first thing first, you should be serious by passing the exam. it is tough yes, but also it will open your vision.If you are prepared well, you will be familiar with all concepts related to information security.
to make it clear, you know the difference among, lots of technical terms, weird words in the exam and questions, tons of information, huge amount of data, also the attributes of those items.
such an easy example, just like due diligence and due care (small tip, it is duty of care) you must catch up those tricky explanations,
information, is what, awareness of something, basic skill and recognition,
knowledge, is how, the skill the ability to solve problems using past expertise
insight, data, is why, understanding and creating designing standards.
he exam and the organization itself have the idea of you that you are prepared to be professional have both technical and management vision of insight. you should be able to distinguish lots of terms, why i must choose that way, public safety, what will be the everyones gain is?
the exam is hard to pass but not impossible, feel confident, prepare comprehensively, read and solve lots of books&questions dont focus just answers, the answers or questions indeed want to give you insight.
you should understand the idea behind the scene, see completely, dont make assumptions, understand, dont use just previous experince, technical knowledge, feel intrinsic feelings, deep dive, since you are the architect to make the story from begining till the end.
I would disagree with this statement when it comes to the new test. I recently took the CISSP exam in June after previously failing it when I took it in Dec of 2018. I used my boot camp books from 2018, over 1k flash cards. I bought over 1k test bank questions off of Udemy and spent hour upon hours, nights and weekends studying for the test and the test that was presented to me might as well have been in a foreign language.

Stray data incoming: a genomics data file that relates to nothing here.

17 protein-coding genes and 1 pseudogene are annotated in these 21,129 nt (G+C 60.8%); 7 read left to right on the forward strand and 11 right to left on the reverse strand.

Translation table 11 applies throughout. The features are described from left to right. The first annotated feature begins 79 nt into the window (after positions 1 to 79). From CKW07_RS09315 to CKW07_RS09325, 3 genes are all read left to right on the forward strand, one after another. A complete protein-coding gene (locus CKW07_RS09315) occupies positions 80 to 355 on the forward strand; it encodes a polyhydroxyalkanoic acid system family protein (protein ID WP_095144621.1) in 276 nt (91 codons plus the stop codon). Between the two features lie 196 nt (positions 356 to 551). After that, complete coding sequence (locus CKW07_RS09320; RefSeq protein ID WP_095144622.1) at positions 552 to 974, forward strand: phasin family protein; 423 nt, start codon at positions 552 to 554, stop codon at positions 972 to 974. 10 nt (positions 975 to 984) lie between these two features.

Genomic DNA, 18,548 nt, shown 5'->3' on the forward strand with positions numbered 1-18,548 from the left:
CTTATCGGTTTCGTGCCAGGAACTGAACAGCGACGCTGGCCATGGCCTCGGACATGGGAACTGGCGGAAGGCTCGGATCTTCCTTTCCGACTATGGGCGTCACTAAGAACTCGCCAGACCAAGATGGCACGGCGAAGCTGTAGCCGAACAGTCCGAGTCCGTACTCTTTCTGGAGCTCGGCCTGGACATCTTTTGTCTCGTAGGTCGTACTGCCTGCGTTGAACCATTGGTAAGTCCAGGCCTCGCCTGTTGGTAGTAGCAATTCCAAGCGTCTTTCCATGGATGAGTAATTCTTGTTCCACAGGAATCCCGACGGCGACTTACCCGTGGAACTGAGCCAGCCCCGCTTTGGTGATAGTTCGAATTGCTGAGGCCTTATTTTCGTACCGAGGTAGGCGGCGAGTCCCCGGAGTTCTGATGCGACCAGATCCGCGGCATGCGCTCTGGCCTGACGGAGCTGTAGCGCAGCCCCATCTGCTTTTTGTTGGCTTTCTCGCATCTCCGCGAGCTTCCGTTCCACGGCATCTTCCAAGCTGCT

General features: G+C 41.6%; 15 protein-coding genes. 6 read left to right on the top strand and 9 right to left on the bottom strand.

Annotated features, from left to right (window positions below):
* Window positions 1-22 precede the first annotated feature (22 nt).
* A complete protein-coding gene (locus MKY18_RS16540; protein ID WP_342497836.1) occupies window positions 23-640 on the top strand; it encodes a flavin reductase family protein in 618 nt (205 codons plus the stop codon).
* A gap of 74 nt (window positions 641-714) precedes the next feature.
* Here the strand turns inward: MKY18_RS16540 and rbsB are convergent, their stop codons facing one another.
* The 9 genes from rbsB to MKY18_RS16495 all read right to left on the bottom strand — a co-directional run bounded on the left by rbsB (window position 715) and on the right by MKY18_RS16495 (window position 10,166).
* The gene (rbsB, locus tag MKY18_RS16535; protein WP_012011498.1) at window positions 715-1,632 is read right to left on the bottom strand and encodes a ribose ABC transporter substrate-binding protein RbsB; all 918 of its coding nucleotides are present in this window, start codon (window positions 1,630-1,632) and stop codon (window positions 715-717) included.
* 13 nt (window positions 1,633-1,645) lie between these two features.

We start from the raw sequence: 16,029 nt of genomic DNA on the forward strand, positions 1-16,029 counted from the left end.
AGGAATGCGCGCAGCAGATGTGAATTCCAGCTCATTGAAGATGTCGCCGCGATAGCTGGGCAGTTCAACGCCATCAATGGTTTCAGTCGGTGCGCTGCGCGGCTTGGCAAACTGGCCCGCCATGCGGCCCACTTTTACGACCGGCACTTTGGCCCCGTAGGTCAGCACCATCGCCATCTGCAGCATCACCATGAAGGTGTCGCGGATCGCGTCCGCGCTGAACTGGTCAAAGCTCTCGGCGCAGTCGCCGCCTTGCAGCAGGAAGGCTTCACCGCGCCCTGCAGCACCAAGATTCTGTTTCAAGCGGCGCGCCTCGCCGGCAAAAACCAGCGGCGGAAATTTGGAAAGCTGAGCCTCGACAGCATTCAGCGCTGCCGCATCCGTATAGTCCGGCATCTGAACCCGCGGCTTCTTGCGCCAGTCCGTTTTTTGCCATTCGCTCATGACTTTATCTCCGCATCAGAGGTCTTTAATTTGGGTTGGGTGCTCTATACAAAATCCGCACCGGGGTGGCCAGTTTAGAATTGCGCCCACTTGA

The only question that had anything that was previously mentioned in my study materials was the code of conduct for ISC2 members. I am furious about the time and money I spent prepping for this to be presented with 99 obscure questions and a failure notice.
To echo EmreAtes:
The sentiment of the exam, which I agree with, is NOT to memorize a bunch of facts and see how much you remember. Instead, think about the study material as the building blocks of knowledge that you will need to rely on to solve the overall problem being presented. This seems to be the most common shock for all new CISSP test takers.
The facts from your flash cards and boot camp books are just that. They are facts. The exam is asking you to evaluate all of the possible solutions to an abstract problem, and seeing if you understand the facts well enough that you can weigh them against risk and other presented constraints.
The easiest way to describe this is by removing the technical facts and giving an abstract example. Let's suppose you worked for a bakery. To work in the bakery you learned all of the facts about ingredients, mixture ratios, baking equipment, kitchen safety, oven temperatures, and baking times. These are all facts you need to bake bread. In ideal world, armed with these facts you can select the best ingredients, mixtures, equipment and make the perfect loaf of bread. But alas, we don't live in an ideal world, we live in a world that is filled with constraints.
The CISSP exam is asking you to be the owner/manager of the bakery, and presenting you with a problem, such as what is the BEST way to bake 100 loaves of bread if one of your ovens is broken, and you have a client deadline of 8 hours from now. Knowing mixing time, as an example is a fact that leads you to understand that if you had people putting their hands in the mixing bowls to speed up the mixing process, you are introducing risk (safety, health hazards, etc). Baking more loaves at once affects oven temperature and can alter the quality of the product. Outsourcing the baking could cause your business to lose the quality control and possibly compromise your secret bread formula! Telling the client that they can't get bread on time is also a risk, to reputation and to the client taking their business elsewhere, etc. This risk has to be weighed against the other risks to understand the BEST decision to make here.
I hope that helps.